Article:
A GP who is leading the NHS’ mission to reduce inequality in healthcare has praised Bradford’s services for homeless residents and vulnerable women.

Dr Bola Owolabi, NHS Director – Health Inequalities, visited the Bevan Healthcare clinic which offers evening appointments and an outreach bus in one of Britain’s most deprived areas.

In 2019, as part of its long-term plan, NHS England increased funding — estimated to be worth more tan £1 billion by 2023/24 — to tackle health inequalities in areas with the highest rates of early death and poor physical and mental health. Central Bradford was one of these places.

Reducing Inequalities in Communities (RIC) is one of the enabler programmes for the Bradford District and Craven Health and Care Partnership.

Dr Owolabi, who also works as a GP in the Midlands, said: “The services I witnessed support some of the most vulnerable groups in our society and those at highest risk of healthcare inequalities.

“Bradford is a great example of what can be achieved when services are designed and delivered with patients at the heart, an approach we need to see more of across the country.”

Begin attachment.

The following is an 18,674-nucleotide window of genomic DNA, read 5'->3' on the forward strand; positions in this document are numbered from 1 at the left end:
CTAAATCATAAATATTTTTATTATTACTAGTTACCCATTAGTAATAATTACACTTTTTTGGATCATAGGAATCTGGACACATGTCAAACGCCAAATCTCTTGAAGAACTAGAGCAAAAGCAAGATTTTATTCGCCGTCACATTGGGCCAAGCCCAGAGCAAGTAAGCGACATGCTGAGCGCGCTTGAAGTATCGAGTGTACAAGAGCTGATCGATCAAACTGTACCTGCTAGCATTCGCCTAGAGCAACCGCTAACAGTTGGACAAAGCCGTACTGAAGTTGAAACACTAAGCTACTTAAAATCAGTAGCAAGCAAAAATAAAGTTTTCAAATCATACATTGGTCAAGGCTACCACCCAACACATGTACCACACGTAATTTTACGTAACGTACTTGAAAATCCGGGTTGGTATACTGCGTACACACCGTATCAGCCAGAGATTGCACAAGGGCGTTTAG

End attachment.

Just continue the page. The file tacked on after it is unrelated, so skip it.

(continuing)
The Bevan clinic is planning late night appointments each Thursday which are useful for homeless people, who can also be reached by an outreach bus seven days a week. It provides a 'street doctor' service.

Hakki Ozal is a former service user and political asylum seeker from Turkey who now works for the clinic. He said: “Finding the Bevan clinic, first as a patient and then a volunteer and now in a paid role, has turned my life around.”

Dr Owolabi also visited a doula project, a service part-funded by the NHS which offers support to pregnant women in Bradford from ethnic minorities who might not be aware of the antenatal care on offer.

Dr Sohail Abbas, deputy clinical chair and strategic clinical director of population health and wellbeing in Bradford District and Craven Clinical Commissioning Group, said: “We are thrilled that Dr Owolabi has been able to take the time to visit Bradford and see the important work we are doing on the ground as part of the RIC programme.

“There are significant inequalities across our communities and the gap in how long people live is stark. People in the most deprived areas of our district are living with more ill health and dying earlier.

"Covid-19 has shone a harsh spotlight on existing health inequalities, so it’s vital we continue our focus on the important work happening in the RIC programme.”